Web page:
I can make you a copy of the Gram GP/Grevious Angel compilation, some of the Ribbon of Highway stuff, and a recent Gandalf Murphy recording. I've been hesitant to suggest youtube links for Gandalf, because you really have to see them live, or at least listen to a whole recording, to get the idea.  I have a number of decent Chris Hillman live shows where he invariably does some of the songs he wrote with Gram, and songs they did in the Byrds.
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Also: John

I don't know if you like country music, but I respectfully suggest "Hillbilly Deluxe" by Dwight Yokam.  It's almost 20 years old by now, but every song on the album is a good one, he is backed by a talented band of guitarists and percussionists, and he sings with a relaxed, even lazy measure, but still very tight and precise, with that distinctive Nashville sound (although the album was recorded in Los Angeles) long after the Nashville sound had been abandoned by most country artists.  Every song is about a part of America that is gone, probably forever, and you'll no doubt wax nostalgic. 

It’s good driving music on long rides, and you will find yourself singing along. 

If you have seen the movie "Wedding Crashers", he plays the husband in the hilarious opening scene, where he is trying to mediate a divorce settlement with his wife, played by the looking better than ever Rebecca De Mornay.  In a fit of rage, she calls him a "hillbilly", an irony not lost on this old timer.

Regards,
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And: Pat Shea

Hey Pete

I haven't checked my email for a week or so otherwise you would have gotten this message immediately.  I like to think I am partly responsible for you having placed Tom Waits at the top of this list. And if I'm not solely responsible then my job to convince you of your need to listen to this man will be that much easier. I first came across his music when I was watching a movie called Smoke. Oddball movie - just my thing and great soundtrack with one song called Innocent When You Dream. I went out and bought the album, Beautiful Maladies: The Island Years. It starts with one of his best, Hang On St Christopher, through Clap Hands and the Black Rider, more classics, to a spoken word story, Frank's Wild Years and the surreal lyrics of Shore Leave (The captain is a one-armed dwarf, He's throwing dice along the wharf). Closing with I Don't Wanna Grow Up, an upbeat lament on the desire for non-conformism, and Time, one of the best (as I see it) bar closing songs ever.  My nephew had the pleasure of seeing Tom Waits live twice this past summer.  He flew from New Brunswick to Houston solely for this purpose, then drove to St. Louis for the next concert the very next night. He would do it again in a minute given the opportunity.  This is a great album to start with, you will either be hooked for life, (my expectation) or you will think "what is this shit" (what my kids think of him). Try it Pete, he will not disappoint.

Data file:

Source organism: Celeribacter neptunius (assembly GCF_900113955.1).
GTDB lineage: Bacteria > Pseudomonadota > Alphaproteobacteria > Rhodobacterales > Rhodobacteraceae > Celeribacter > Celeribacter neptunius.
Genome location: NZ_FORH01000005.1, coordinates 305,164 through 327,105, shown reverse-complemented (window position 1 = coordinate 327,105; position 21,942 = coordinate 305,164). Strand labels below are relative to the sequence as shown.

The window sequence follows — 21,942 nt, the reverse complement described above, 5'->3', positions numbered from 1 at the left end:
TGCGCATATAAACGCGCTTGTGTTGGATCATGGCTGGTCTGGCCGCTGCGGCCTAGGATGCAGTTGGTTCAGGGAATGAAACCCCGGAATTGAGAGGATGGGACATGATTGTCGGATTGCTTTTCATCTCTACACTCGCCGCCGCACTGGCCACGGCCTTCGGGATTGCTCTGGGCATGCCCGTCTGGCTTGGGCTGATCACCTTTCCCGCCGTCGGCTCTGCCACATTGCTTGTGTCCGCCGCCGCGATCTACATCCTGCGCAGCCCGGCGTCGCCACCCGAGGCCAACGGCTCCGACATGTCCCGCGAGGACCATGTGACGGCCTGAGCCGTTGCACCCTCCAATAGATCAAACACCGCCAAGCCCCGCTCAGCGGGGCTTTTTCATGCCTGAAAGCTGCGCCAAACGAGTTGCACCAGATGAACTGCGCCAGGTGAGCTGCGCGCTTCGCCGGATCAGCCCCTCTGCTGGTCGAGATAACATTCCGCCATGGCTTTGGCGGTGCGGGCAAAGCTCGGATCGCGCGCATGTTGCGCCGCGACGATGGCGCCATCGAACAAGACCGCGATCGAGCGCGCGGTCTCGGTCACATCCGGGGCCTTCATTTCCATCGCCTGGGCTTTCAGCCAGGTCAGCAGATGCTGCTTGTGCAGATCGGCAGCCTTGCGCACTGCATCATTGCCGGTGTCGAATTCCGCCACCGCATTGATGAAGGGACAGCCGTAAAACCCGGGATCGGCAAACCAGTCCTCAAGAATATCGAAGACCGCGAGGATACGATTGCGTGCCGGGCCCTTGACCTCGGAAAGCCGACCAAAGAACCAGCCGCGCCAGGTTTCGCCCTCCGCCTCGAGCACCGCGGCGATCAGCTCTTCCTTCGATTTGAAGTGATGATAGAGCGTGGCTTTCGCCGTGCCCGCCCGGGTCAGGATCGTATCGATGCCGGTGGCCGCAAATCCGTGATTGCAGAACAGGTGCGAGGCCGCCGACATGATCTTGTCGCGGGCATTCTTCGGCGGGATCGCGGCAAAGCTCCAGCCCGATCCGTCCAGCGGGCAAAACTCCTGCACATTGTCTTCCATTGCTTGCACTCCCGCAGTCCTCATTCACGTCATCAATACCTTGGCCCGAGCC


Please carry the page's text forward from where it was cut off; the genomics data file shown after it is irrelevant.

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And: Steve

Hi Pete;

I've been thinking about your list of albums that you wanted to tackle or if someone could come up with something worth listening to. I've been pretty mainstream over the years on music. You introduced me to The Who and the Stones which really opened my eyes to how music is made and the personalities behind the artists. I remember you, me and Maria sitting in your little room smoking funny things and you telling us Kieth Moon party stories while we listened to Who's Next or Who Are You albums. Good times my friend, good times!

There have been lots of albums to cross my path since then but none compare to staying up all night playing Risk and listening to The Tragically Hip - Fully Completely over and over! The Best Canadian Rock Band Ever! They have over 10 albums out but I still like this one the best for overall quality and sing along ability. It came out is 1992. Ever listen to it? If not - buy it - listen to it twice and you'll be hooked.
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Also: There were several other recommendations that should play out in the upcoming Gems.